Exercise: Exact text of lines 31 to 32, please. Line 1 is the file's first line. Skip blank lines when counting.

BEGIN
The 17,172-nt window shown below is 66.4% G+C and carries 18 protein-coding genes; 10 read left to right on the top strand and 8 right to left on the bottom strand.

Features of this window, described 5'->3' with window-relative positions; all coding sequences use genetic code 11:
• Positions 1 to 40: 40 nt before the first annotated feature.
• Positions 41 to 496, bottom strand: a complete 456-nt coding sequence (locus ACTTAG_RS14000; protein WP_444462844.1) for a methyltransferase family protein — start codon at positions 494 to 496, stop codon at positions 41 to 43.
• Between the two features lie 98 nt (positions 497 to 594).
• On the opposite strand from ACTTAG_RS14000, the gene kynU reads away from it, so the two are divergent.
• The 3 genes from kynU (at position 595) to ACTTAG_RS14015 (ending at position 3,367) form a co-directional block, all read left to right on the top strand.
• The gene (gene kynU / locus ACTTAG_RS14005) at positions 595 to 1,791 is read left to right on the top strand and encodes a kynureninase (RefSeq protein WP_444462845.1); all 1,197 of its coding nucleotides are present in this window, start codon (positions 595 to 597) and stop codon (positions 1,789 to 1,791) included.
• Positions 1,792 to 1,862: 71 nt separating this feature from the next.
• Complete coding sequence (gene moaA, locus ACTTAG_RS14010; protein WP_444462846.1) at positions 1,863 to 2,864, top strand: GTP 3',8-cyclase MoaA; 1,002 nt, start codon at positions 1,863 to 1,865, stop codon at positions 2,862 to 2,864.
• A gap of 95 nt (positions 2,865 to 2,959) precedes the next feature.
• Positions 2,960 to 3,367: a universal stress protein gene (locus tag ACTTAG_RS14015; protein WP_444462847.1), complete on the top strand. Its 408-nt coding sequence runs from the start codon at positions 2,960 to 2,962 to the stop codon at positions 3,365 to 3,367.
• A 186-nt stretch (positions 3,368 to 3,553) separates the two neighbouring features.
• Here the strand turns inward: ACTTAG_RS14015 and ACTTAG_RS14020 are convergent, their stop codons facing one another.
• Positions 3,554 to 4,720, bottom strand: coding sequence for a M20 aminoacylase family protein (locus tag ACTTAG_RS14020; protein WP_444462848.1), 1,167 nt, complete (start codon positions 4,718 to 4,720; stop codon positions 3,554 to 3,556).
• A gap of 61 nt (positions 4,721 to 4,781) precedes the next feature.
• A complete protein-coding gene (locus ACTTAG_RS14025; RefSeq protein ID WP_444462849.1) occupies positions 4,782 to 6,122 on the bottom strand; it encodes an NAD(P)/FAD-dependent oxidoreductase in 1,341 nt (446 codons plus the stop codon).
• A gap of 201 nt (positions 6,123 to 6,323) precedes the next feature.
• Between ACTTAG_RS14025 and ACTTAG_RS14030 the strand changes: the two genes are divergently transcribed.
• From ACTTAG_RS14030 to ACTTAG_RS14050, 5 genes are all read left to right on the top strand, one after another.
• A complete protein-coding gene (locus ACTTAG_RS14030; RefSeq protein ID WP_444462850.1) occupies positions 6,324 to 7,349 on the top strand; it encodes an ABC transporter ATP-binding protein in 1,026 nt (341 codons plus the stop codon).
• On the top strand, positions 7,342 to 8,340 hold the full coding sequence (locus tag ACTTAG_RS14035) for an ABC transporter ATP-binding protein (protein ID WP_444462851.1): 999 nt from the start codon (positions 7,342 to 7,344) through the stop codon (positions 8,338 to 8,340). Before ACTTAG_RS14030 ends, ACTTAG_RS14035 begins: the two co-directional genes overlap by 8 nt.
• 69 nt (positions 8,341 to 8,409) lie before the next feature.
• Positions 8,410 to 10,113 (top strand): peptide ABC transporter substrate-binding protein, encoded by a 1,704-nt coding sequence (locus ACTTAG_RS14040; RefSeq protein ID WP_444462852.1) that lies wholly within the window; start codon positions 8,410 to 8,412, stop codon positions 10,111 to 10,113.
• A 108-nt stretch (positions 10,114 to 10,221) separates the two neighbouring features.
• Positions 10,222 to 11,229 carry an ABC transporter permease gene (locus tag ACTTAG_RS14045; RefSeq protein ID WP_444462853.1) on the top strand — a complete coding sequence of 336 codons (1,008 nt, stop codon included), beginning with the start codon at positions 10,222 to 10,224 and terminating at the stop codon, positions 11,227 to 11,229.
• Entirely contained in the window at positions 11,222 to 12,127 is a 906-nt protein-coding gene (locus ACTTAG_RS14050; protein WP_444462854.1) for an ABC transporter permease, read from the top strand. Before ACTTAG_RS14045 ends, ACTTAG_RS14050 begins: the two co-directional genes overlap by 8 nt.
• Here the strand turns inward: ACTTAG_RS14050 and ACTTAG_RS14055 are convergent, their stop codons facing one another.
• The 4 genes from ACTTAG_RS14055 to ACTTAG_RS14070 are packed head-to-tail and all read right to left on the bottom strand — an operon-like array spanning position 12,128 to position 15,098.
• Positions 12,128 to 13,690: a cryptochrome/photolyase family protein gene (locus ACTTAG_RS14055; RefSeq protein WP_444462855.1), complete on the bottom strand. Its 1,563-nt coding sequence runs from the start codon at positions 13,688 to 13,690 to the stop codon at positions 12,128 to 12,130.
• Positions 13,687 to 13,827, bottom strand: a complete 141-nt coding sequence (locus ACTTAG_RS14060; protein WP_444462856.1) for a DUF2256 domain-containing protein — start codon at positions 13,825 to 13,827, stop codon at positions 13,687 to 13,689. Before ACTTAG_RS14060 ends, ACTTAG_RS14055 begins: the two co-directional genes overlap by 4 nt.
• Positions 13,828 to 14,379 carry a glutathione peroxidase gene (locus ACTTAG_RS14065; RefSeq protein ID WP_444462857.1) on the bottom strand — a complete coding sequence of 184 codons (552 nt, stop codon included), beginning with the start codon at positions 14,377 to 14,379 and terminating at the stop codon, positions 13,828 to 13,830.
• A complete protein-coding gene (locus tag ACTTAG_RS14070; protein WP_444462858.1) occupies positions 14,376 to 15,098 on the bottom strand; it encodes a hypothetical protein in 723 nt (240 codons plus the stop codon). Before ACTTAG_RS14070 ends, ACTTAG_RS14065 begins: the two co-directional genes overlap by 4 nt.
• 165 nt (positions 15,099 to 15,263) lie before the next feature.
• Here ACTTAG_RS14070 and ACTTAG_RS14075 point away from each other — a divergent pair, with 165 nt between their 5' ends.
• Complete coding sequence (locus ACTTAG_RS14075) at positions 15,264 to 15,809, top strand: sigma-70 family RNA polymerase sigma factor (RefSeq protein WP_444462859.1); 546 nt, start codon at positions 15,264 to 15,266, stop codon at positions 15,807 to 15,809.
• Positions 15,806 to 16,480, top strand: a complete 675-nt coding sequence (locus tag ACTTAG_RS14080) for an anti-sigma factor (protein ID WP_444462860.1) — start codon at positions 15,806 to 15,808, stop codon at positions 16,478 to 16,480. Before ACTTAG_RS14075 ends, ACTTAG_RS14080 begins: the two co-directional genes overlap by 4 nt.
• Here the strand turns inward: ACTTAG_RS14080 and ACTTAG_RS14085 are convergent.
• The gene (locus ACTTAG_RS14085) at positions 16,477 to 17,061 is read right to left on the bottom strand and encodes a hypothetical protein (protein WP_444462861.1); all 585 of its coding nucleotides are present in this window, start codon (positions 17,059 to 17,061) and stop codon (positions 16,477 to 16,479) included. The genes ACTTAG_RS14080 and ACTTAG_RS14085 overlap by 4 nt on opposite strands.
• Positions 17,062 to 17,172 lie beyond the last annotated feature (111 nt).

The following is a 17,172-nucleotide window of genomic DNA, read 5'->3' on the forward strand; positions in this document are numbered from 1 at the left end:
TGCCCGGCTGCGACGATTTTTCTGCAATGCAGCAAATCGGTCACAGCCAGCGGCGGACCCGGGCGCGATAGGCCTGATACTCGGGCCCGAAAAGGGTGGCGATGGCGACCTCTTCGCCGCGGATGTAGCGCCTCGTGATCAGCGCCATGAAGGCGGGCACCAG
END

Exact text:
• Positions 13,687 to 13,827, bottom strand: a complete 141-nt coding sequence (locus ACTTAG_RS14060; protein WP_444462856.1) for a DUF2256 domain-containing protein — start codon at positions 13,825 to 13,827, stop codon at positions 13,687 to 13,689. Before ACTTAG_RS14060 ends, ACTTAG_RS14055 begins: the two co-directional genes overlap by 4 nt.
• Positions 13,828 to 14,379 carry a glutathione peroxidase gene (locus ACTTAG_RS14065; RefSeq protein ID WP_444462857.1) on the bottom strand — a complete coding sequence of 184 codons (552 nt, stop codon included), beginning with the start codon at positions 14,377 to 14,379 and terminating at the stop codon, positions 13,828 to 13,830.